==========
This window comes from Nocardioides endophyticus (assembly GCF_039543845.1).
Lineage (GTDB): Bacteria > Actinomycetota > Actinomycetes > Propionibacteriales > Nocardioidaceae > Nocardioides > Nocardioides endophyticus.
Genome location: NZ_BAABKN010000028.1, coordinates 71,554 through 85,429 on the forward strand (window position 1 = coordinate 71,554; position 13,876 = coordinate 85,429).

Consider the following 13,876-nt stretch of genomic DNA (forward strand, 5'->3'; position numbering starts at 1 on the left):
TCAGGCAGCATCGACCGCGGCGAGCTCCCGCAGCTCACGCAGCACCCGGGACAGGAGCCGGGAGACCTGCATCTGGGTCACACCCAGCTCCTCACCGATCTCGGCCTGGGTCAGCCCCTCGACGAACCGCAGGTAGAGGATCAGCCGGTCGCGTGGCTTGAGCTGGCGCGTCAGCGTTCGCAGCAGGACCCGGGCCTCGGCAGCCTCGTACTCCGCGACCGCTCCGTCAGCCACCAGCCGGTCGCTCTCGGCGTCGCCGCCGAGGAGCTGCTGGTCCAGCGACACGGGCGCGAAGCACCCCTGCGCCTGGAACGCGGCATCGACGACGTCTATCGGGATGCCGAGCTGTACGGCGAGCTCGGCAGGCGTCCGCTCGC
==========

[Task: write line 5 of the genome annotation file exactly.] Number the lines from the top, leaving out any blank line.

TCAGGCAGCATCGACCGCGGCGAGCTCCCGCAGCTCACGCAGCACCCGGGACAGGAGCCGGGAGACCTGCATCTGGGTCACACCCAGCTCCTCACCGATCTCGGCCTGGGTCAGCCCCTCGACGAACCGCAGGTAGAGGATCAGCCGGTCGCGTGGCTTGAGCTGGCGCGTCAGCGTTCGCAGCAGGACCCGGGCCTCGGCAGCCTCGTACTCCGCGACCGCTCCGTCAGCCACCAGCCGGTCGCTCTCGGCGTCGCCGCCGAGGAGCTGCTGGTCCAGCGACACGGGCGCGAAGCACCCCTGCGCCTGGAACGCGGCATCGACGACGTCTATCGGGATGCCGAGCTGTACGGCGAGCTCGGCAGGCGTCCGCTCGC